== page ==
Thermoplastic prepregs made from non-woven polymer and multiaxial non crimp fabrics
Developments in lightweight construction are being driven by the automotive industry in particular, but are also becoming increasingly important in the transport sector: after all, every gram that can be saved in a truck leads to significant energy and cost savings. If the unladen weight is lower, more freight can be transported, trips can be reduced and fuel consumption is lower. Due to the high demands in daily transport, however, lightweight materials are only used in truck areas with relatively low loads, for trailer superstructures and installations. Thermoplastic prepregs are becoming increasingly established, especially for the interior casing and thermal insulation of refrigerated containers and truck bodies. These consist of glass fibres and polypropylene, and are mainly used as sandwich panels. Given the great application potential of thermoplastic fibre composite materials, their manufacturing process is constantly being developed further. KARL MAYER Technische Textilien GmbH, based in Chemnitz, is leading the way with innovations in this field.
Creating unidirectional fibre-reinforced tapes with SIM.PLY
To produce these desirable composite materials, the reinforcing fibres must be combined with the thermoplastic material – the so-called matrix. To this end, KARL MAYER Technische Textilien has developed the new SIM.PLY machine, which was launched at the ITMA in Barcelona in 2019. The innovative machine produces thermoplastic fibre-reinforced tapes and uses plastic in the form of films. As part of an inline process, the fibres are spread and impregnated with the plastic film by applying pressure and increasing the temperature. Processing using SIM.PLY is only designed for unidirectional fibre orientation at the moment, i.e. all fibres in the manufactured semi-finished materials lie in the direction of production, producing unidirectional fibre-reinforced (UD) tapes. However, fibre composite structures with multiaxial fibre orientations are in demand for many lightweight construction applications. KARL MAYER Technische Textilien also wants to meet this demand. The company therefore put a project in place offering its customers manufacturing technologies for thermoplastic prepregs made from multiaxial materials and alternative raw materials for the thermoplastic matrix.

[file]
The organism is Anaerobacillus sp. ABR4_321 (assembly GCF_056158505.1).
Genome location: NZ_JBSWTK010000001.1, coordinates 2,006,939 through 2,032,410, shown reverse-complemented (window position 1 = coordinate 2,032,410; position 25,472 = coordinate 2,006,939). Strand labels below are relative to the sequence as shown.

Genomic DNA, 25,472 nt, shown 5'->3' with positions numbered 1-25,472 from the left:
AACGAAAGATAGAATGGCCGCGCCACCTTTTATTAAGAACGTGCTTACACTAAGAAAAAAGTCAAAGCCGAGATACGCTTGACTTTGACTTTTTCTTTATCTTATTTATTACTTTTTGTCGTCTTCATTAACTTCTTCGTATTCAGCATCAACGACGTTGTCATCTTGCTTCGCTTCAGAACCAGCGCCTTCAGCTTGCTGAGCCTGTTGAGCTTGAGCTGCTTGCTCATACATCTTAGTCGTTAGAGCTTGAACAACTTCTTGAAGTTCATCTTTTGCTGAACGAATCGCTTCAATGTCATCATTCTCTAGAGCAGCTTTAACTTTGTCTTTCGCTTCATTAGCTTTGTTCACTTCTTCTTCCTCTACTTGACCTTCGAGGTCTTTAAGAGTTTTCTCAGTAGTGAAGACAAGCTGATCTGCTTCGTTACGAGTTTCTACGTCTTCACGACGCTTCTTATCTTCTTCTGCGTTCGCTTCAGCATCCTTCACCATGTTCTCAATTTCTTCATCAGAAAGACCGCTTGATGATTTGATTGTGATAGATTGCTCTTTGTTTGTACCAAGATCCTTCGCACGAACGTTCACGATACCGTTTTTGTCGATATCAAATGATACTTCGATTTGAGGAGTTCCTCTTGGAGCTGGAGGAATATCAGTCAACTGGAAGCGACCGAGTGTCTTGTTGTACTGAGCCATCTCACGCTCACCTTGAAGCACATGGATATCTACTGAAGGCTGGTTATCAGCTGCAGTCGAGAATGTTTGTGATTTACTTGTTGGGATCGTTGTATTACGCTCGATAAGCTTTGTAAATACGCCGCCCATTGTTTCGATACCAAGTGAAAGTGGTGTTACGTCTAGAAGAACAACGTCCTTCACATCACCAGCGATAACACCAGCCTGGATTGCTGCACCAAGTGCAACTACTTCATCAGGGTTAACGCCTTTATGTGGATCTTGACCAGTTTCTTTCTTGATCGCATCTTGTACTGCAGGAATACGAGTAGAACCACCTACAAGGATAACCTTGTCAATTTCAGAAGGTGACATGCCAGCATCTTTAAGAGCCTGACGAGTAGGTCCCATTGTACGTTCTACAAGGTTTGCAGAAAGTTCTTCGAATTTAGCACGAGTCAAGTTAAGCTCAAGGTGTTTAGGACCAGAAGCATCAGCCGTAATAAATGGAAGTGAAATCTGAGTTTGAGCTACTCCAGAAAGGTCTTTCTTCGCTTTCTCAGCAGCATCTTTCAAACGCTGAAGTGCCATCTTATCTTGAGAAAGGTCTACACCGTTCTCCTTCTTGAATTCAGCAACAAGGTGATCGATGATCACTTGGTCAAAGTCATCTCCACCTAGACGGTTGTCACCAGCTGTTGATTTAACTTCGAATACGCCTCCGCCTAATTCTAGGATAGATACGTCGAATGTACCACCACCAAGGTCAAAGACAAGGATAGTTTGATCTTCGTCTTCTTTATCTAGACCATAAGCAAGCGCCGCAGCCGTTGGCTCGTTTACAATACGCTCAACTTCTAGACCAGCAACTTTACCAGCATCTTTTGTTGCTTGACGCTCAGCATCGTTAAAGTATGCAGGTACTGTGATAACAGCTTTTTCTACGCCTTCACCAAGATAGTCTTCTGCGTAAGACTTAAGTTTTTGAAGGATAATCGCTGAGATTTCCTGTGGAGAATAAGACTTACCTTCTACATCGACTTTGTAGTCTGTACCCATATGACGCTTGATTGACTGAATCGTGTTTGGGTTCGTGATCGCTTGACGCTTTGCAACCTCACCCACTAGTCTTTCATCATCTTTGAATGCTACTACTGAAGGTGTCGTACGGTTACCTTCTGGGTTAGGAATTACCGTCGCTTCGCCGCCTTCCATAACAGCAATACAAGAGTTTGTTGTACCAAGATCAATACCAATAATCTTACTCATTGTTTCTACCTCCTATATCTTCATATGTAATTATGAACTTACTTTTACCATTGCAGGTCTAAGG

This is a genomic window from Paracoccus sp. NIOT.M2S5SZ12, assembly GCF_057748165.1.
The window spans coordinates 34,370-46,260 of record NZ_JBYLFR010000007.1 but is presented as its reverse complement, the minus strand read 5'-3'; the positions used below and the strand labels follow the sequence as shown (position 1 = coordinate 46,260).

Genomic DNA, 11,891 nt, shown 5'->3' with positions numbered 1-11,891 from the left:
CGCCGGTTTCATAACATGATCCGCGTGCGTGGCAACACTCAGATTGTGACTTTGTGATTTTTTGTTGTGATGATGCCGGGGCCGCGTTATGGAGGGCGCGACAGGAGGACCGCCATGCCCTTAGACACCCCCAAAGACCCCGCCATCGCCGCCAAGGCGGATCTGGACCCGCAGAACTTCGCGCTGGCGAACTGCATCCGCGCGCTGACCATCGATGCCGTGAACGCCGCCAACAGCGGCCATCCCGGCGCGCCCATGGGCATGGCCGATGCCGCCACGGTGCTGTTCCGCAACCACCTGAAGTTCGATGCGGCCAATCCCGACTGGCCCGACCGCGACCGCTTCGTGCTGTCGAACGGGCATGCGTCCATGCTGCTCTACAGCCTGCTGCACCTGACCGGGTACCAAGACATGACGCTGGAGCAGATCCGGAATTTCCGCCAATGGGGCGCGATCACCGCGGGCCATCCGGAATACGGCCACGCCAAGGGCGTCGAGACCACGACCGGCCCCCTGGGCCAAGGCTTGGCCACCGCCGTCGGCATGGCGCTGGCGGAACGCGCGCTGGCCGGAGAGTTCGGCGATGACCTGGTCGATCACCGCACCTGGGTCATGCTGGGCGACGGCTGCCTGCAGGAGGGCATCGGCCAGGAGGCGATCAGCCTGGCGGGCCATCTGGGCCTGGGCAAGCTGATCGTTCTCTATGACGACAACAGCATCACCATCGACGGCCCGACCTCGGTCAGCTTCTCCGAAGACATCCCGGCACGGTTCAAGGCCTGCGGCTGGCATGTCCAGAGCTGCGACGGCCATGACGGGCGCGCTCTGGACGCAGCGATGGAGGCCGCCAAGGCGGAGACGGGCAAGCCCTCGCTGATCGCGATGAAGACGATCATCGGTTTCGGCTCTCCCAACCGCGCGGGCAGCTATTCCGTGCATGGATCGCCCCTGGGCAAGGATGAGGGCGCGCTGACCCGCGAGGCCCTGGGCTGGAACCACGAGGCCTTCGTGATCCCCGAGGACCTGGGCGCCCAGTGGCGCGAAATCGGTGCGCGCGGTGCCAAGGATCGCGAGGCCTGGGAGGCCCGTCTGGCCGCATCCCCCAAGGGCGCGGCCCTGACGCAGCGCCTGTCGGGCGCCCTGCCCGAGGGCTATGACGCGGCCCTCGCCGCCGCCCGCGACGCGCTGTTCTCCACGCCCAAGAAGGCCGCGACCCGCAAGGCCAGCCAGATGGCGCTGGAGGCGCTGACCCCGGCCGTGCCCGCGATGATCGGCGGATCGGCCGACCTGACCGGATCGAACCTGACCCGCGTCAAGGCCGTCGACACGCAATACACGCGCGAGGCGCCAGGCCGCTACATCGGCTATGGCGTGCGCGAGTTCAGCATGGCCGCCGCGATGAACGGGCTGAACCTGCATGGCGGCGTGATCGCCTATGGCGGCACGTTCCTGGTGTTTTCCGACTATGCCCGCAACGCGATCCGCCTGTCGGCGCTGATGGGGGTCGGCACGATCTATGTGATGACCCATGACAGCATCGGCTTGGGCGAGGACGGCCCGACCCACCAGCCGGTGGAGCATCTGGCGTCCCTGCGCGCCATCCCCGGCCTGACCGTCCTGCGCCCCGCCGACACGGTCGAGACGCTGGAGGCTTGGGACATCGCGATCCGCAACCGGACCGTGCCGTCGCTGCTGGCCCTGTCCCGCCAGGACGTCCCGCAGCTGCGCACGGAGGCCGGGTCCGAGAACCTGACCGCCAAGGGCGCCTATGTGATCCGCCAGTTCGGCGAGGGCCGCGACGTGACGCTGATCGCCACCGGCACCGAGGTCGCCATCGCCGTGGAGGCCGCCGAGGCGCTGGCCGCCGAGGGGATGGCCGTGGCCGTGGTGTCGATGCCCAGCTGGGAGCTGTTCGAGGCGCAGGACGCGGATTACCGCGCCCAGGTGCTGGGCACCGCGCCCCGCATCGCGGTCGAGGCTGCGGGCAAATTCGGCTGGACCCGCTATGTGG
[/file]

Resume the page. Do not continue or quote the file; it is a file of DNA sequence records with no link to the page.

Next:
Processing multidirectional fibrereinforced structures with COP MAX 5
The COP MAX 5 multiaxial warp knitting machine was used in the project work to produce reinforcing structures with flexible fibre orientations for thermoplastic prepregs. In addition, textile product developers at KARL MAYER Technische Textilien also used commercially available glass fibres which had been given special coatings for this application. Initially, the raw material was homogeneously spread on the UD 700 fibre spreading assembly unit to form 12"-wide fibre tapes; the area weight was approx. 225 g/m². The spreading process homogenises the area weight, thus resulting in constant fibre volume contents in the subsequent thermoplastic fibre composite. In addition, the spread fibres can be impregnated more easily because the polymer flow paths between the individual fibre filaments are shortened, similar to the effects of inline spreading when using SIM.PLY. The spread tape was then fed to a COP MAX 5 – a first in process technology. The multiaxial warp knitting machine is actually designed for using carbon fibres with finite weft insertion. The use of textile glass fibre is now being tested for the first time. Although KARL MAYER Technische Textilien has the COP MAX 4 in its portfolio to process glass, it is not possible to feed spread fibre bands into this model.